Lonesome Dove by Larry McMurtry
Lonesome Dove is about a group of cowboys - many of them former Texas Rangers - driving cattle from South Texas to Montana - The Promised Cattle Land - and all the drama and story that goes along with that.
I'm not a huge western fan. But I have to say this is an excellent book, western and all. It helps that it's actually about more than just cowboys and the cattle drive. There's the deep bond and friendship of two men, the teenager whose father won't claim him, broken hearts, unrequited love, the chasing of dreams, finding one's place in the world, and death. Lots and lots of death. Death that will surprise you. Death that will make you cry. So it's more, much much more, than just about cowboys and the cattle drive.
McMurtry accomplishes something very difficult that not many writers could pull off... The story is told from multiple perspectives. Where some writers would make the perspective transition chunky and awkward with physical cues to tell you about the upcoming switch, McMurtry writes as if the characters are just passing the storytelling stick around the campfire circle. There is no break in the narrative, no visual cue that tells the reader there will be a change in narrator. Rather the new narrator picks up right where the old one left off. Seamlessly. The benefit to this naturally is that the reader gets a better understanding of the motives of all the characters rather than the skewed version of events of just one. It makes the already rich story (with it's fantastic characters and incredible personalities) that much richer and more enjoyable.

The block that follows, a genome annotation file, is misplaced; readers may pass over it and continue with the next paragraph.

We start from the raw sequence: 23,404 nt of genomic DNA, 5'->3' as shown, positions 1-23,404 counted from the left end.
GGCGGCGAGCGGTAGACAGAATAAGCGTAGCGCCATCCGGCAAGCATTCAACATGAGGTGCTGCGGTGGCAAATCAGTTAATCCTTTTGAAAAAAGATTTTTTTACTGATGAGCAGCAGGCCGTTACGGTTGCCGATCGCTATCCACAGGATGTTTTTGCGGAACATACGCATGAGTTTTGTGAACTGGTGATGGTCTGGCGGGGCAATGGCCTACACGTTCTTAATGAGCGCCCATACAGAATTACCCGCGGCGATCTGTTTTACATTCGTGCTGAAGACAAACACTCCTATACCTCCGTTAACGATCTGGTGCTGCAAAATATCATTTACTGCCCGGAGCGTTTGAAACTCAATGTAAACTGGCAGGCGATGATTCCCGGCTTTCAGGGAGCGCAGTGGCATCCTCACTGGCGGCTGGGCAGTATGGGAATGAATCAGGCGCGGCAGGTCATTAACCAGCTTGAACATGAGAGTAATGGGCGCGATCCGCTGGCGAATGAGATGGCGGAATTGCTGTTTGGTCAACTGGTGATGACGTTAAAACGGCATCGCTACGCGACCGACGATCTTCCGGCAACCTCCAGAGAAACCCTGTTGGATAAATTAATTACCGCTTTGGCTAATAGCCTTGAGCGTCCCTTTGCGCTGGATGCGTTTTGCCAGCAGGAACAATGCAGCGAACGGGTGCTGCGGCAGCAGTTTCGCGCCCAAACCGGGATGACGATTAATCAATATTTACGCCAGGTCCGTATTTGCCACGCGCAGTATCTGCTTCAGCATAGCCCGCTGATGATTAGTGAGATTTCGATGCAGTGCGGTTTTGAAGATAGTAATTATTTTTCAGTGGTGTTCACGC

To quote USA Today's praise (because I couldn't agree more) on the back cover of my copy: "If you read only one western novel in your life, read Lonesome Dove."
Next month - Her Fearful Symmetry by Audrey Niffenegger
Disclosure: No one paid me in any way, form or fashion to do this review.